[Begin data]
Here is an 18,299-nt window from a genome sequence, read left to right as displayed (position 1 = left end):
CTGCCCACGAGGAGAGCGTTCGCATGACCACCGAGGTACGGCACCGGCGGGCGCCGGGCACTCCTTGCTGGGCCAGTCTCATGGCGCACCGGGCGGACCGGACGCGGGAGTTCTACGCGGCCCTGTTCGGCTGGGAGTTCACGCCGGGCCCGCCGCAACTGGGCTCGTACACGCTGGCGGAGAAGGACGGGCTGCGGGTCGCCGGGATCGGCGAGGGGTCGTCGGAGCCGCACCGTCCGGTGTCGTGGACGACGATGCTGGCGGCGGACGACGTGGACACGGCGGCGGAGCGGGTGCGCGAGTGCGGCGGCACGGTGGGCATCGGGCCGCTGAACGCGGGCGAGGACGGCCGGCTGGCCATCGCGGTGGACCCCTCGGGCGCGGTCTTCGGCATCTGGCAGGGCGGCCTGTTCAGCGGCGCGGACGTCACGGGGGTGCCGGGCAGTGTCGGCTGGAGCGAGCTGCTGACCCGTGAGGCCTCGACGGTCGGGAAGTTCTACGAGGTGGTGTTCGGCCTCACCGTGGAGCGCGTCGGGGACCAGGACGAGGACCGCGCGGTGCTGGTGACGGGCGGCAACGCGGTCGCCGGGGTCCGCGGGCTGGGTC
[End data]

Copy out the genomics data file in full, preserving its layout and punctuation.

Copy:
Here is an 18,299-nt window from a genome sequence, read left to right as displayed (position 1 = left end):
CTGCCCACGAGGAGAGCGTTCGCATGACCACCGAGGTACGGCACCGGCGGGCGCCGGGCACTCCTTGCTGGGCCAGTCTCATGGCGCACCGGGCGGACCGGACGCGGGAGTTCTACGCGGCCCTGTTCGGCTGGGAGTTCACGCCGGGCCCGCCGCAACTGGGCTCGTACACGCTGGCGGAGAAGGACGGGCTGCGGGTCGCCGGGATCGGCGAGGGGTCGTCGGAGCCGCACCGTCCGGTGTCGTGGACGACGATGCTGGCGGCGGACGACGTGGACACGGCGGCGGAGCGGGTGCGCGAGTGCGGCGGCACGGTGGGCATCGGGCCGCTGAACGCGGGCGAGGACGGCCGGCTGGCCATCGCGGTGGACCCCTCGGGCGCGGTCTTCGGCATCTGGCAGGGCGGCCTGTTCAGCGGCGCGGACGTCACGGGGGTGCCGGGCAGTGTCGGCTGGAGCGAGCTGCTGACCCGTGAGGCCTCGACGGTCGGGAAGTTCTACGAGGTGGTGTTCGGCCTCACCGTGGAGCGCGTCGGGGACCAGGACGAGGACCGCGCGGTGCTGGTGACGGGCGGCAACGCGGTCGCCGGGGTCCGCGGGCTGGGTC